Oil futures rose nearly 1.7 percent on Wednesday after the American Petroleum Institute recorded a 695,000 barrel decline in U.S. inventories. Just the day before, futures slid 2.4 percent.
The U.S. is the world’s largest consumer of oil crudes.
“I wouldn’t be surprised to see prices rising, as most of the demand-side risks should be priced in and more risks on the supply side materialize,” said Eugen Weinberg, the Frankfurt- based head of commodities research at Commerzbank AG. “We’re likely to see tightening and lower spare capacities in the second half.”
Brent crude for August climbed around 1.3 percent to $99.23 per barrel on London’s ICE Futures Europe exchange, while oil for the month of August rose to $85.31 per barrel on the New York Mercantile Exchange.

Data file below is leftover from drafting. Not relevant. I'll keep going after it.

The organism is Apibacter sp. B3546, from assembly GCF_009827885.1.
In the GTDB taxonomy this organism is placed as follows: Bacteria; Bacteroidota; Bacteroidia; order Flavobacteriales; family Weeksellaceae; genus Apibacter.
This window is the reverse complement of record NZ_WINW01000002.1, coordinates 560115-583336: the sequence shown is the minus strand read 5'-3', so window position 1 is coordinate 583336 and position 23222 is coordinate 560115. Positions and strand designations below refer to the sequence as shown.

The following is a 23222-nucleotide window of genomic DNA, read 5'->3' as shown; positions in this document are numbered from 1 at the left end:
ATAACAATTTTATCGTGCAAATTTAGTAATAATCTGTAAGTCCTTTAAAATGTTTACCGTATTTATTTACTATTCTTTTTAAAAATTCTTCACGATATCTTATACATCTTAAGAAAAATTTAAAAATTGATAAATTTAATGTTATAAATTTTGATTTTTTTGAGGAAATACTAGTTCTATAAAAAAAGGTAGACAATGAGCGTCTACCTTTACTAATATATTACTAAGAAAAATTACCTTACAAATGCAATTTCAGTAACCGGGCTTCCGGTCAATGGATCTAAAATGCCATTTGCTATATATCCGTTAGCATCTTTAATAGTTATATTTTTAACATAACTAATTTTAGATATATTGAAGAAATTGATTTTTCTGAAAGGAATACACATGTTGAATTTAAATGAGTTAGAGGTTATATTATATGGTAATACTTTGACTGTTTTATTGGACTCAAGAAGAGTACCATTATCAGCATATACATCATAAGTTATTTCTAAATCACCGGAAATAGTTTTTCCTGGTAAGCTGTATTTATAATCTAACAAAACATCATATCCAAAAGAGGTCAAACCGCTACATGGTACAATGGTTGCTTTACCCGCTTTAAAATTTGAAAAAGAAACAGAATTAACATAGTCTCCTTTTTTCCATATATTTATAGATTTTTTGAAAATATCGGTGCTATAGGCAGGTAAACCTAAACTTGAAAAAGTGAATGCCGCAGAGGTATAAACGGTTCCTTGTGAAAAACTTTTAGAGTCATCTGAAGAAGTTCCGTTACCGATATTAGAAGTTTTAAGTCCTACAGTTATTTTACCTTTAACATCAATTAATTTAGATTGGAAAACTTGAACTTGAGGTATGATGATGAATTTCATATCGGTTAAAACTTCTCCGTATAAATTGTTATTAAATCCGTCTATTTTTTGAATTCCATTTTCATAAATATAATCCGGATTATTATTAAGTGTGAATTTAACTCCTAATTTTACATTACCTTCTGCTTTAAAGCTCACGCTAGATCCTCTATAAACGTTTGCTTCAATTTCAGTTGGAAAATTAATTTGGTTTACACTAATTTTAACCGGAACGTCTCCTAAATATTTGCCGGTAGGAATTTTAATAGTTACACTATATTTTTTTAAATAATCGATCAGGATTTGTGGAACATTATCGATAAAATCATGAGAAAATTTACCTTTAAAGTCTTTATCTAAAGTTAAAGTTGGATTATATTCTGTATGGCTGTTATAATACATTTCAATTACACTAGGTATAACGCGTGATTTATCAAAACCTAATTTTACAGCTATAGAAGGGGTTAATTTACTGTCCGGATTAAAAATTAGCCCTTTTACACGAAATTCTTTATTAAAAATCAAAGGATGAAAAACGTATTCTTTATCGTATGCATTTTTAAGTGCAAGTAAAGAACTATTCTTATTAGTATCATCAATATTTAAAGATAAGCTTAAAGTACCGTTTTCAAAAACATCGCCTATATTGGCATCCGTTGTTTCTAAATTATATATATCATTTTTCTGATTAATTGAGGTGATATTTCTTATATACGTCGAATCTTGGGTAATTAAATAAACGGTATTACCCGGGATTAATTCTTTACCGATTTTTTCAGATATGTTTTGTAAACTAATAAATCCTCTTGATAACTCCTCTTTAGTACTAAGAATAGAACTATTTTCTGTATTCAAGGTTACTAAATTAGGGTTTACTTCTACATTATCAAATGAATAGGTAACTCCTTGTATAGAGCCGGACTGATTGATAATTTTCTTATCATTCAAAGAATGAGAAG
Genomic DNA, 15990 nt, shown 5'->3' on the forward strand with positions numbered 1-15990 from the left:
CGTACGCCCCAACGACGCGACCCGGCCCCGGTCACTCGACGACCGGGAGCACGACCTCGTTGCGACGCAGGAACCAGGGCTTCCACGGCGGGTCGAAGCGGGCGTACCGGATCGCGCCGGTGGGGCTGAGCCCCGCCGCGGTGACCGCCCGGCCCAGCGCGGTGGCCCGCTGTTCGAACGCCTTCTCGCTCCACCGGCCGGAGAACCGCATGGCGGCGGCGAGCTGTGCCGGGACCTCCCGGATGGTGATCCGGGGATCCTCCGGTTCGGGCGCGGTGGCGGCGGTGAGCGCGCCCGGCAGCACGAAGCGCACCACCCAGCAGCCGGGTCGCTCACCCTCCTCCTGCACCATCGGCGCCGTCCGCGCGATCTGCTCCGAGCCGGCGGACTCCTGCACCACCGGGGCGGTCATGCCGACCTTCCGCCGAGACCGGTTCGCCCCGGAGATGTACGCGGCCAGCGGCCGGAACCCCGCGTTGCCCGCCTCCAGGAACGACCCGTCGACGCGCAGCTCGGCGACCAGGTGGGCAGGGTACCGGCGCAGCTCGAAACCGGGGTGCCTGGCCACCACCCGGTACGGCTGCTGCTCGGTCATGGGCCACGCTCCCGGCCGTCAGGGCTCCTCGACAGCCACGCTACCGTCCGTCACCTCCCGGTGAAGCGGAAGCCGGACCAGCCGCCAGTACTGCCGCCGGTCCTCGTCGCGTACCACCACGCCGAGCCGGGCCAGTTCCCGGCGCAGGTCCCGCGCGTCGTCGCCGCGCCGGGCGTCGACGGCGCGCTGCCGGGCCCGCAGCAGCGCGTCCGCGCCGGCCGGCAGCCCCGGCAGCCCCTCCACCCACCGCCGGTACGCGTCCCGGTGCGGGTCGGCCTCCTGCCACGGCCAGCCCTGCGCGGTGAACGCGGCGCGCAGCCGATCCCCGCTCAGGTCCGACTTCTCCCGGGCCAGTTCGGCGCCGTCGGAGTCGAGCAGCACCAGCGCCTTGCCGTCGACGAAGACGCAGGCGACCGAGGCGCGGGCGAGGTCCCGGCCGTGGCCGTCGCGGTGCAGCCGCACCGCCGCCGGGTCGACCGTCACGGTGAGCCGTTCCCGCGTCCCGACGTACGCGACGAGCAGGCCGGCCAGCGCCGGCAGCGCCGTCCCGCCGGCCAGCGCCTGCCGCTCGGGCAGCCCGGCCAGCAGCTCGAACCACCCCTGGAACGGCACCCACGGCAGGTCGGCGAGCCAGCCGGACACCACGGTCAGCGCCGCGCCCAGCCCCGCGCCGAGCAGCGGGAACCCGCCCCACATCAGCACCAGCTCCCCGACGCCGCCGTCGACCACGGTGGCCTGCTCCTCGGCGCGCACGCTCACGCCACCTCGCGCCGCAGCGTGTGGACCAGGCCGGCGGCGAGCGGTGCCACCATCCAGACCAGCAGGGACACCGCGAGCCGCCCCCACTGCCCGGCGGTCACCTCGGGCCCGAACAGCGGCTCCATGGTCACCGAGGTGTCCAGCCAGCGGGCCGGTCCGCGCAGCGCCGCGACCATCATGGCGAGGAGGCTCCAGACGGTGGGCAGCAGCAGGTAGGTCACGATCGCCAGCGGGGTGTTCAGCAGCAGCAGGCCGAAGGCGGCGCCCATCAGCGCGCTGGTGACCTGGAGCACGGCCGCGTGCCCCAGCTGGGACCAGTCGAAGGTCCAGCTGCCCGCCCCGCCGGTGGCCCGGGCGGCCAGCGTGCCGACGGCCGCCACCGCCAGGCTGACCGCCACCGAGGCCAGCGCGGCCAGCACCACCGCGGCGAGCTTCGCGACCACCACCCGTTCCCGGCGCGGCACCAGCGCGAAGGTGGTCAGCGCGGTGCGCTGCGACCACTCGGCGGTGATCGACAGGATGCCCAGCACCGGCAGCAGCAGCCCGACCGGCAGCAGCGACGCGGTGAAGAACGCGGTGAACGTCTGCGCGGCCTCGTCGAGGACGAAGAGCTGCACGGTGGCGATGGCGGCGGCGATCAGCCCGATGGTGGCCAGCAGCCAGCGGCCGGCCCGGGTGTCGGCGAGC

Prices have declined 14 percent overall this year.
According to the American Petroleum Institute, gasoline inventories in the U.S. increased by 2.5 million barrels over the past week.
Distillate supplies including diesel and heating oil fell by 717,000 barrels after a projected 625,000 barrels increase.
Crude prices in general have been very unstable lately, with a sharp drop on Tuesday following the close of Norway’s energy strike.
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